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I am not a member of the Yerrick family, but I have some interest in certain topics on this wiki.

I do not publicly use IRC or any other form of instant messaging.

On other websites (or not)


I am a registered user on Wikipedia and Uncyclopedia. My editing activity on each is generally irregular.


I am not (yet) a known troper (neither on TV Tropes nor on All the Tropes) due to lack of time to devote to editing.

Unlike Tepples, I don't actively participate in Slashdot. I read it irregularly and comment never. I am not a registered Slashdot user, and I am not currently interested in contributing in any manner.

I do not have a YouTube channel, in part because I don't want a Copyrobeast attack to take down my whole Google Account.

Writing style

I will make use of the exclamation-mark notation popular in fan-fiction communities, but only when I am certain there is no ambiguity.

In discussions of Damian Yerrick's fictional universes, I will use "human" (lowercase) to refer to real-world Homo sapiens and "Human" (capitalized) to refer to the game-world race, except where capitalization is required at the beginning of a sentence.

Any use of [t]he key words "MUST", "MUST NOT", "REQUIRED", "SHALL", "SHALL NOT", "SHOULD", "SHOULD NOT", "RECOMMENDED", "MAY", and "OPTIONAL" in all capital letters SHOULD be presumed compliant with RFC 2119. (This may need to be reexamined and/or clarified due to the new policy at {{RFC 2119}} et al.) My use of these words in normal English capitalization is not necessarily RFC 2119 compliant.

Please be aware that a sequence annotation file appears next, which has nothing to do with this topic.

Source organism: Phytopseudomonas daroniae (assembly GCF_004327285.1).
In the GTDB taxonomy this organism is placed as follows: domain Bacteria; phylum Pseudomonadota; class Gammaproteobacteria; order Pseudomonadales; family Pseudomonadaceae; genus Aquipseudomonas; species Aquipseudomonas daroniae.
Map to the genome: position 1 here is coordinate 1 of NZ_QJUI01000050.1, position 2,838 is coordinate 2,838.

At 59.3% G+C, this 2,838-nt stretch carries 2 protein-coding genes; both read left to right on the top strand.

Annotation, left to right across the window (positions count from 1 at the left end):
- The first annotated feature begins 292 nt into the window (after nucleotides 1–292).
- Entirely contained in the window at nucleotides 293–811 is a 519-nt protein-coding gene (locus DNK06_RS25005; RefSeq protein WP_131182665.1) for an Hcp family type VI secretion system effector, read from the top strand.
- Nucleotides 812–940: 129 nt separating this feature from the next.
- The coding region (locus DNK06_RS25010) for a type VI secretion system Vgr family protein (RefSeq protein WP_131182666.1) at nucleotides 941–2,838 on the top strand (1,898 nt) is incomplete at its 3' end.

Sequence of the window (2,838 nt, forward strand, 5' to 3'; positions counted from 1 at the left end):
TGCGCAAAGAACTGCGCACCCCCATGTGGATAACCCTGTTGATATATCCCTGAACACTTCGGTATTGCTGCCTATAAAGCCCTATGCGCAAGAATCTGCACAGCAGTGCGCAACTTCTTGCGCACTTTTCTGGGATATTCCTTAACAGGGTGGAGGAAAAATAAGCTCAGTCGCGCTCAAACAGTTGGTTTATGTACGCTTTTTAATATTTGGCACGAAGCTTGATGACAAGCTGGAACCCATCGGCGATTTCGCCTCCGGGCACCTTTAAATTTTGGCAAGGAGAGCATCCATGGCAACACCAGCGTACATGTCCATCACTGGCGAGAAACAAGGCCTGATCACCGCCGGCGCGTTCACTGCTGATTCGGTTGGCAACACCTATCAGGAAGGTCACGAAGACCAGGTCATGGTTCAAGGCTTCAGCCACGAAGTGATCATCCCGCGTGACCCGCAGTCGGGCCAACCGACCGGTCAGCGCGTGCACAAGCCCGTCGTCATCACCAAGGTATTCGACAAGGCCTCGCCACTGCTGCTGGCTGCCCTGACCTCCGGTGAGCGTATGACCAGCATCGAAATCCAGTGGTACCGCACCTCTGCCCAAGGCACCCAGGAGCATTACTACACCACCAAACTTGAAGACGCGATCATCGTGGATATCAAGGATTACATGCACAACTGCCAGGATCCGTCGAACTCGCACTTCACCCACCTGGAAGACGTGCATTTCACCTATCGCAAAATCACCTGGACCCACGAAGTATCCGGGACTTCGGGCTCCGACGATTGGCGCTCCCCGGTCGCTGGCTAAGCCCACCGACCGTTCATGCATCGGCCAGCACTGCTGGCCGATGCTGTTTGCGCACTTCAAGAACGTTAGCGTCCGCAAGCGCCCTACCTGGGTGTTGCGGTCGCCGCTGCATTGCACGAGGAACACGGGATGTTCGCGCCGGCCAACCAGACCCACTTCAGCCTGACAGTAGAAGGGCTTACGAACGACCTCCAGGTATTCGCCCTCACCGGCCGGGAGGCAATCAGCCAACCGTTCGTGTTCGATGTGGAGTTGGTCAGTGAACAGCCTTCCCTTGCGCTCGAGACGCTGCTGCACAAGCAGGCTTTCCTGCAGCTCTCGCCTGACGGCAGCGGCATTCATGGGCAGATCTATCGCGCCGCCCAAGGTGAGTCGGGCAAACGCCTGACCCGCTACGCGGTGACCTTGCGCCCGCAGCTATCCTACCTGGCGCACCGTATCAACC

When I refer to an issue as "RESOLVED INVALID," the use of all caps is a convention derived from the Bugzilla software and does not represent shouting. I mean "INVALID" specifically in the Mozilla sense, where it is synonymous with "not a bug."

I may use the term "Copyrobeast" loosely to refer to any video deletion or account termination for copyright reasons, whether or not a valid copyright and/or fair-use claim exists for the material in question. I am aware that this is an abuse of my own definition, which is only meant to include public-domain material and valid fair use.

The neologism "idxt" is just the ID-Ten-T Error joke written with Roman numerals. (Common-sense politeness dictates that I will only ever call myself an idiot, not anyone else.)

I normally consider redirects to be "dishonorable." In other words, I believe that links from non-talk namespaces of this wiki to redirects anywhere on this or another wiki SHOULD be fixed immediately to point to the redirect target, unless there is an ongoing controversy or other strong reason not to make such an edit. Exceptions include the following types of interwiki links:

  • Main-to-category-namespace redirects on All The Tropes, as I disagree with this implementation of the "index" page type from TV Tropes
  • Redirects to sections of Wikipedia articles, if there is a clear benefit to clarity or conciseness (e.g. the "ID-Ten-T Error" link above)
  • Wikipedia redirects resulting from page moves for which I strongly disagree with the move, perhaps because the facts justifying it are no longer accurate or because Wikipedia policies/guidelines have been misapplied
  • (TODO: More exceptions may be needed, in the spirit of wikipedia:MOS:NOPIPE)



My favorite quotes from Tepples on the NESdev forums:

"The current comment level is not frist. The comment will not be posted." (not a real comment, because the "frist" meme didn't start until a year or two after that article)

It's unfortunate that BRD isn't BDRD (that is, most editors don't follow 0RR), but that's a fact of life.

To anyone who says I'm not a true geek because I don't stand strongly enough for privacy and/or free software, or because I continue to use Firefox despite Mozilla's mismanaging (etc.), all I can say is that that's a "no true Scotsman" fallacy. (I use Firefox because HTTPS Everywhere was historically buggier on Chrome. I might write rants on the rest later on: /misc/Windows is ok, /misc/Firefox is ok, /misc/Importance of free software)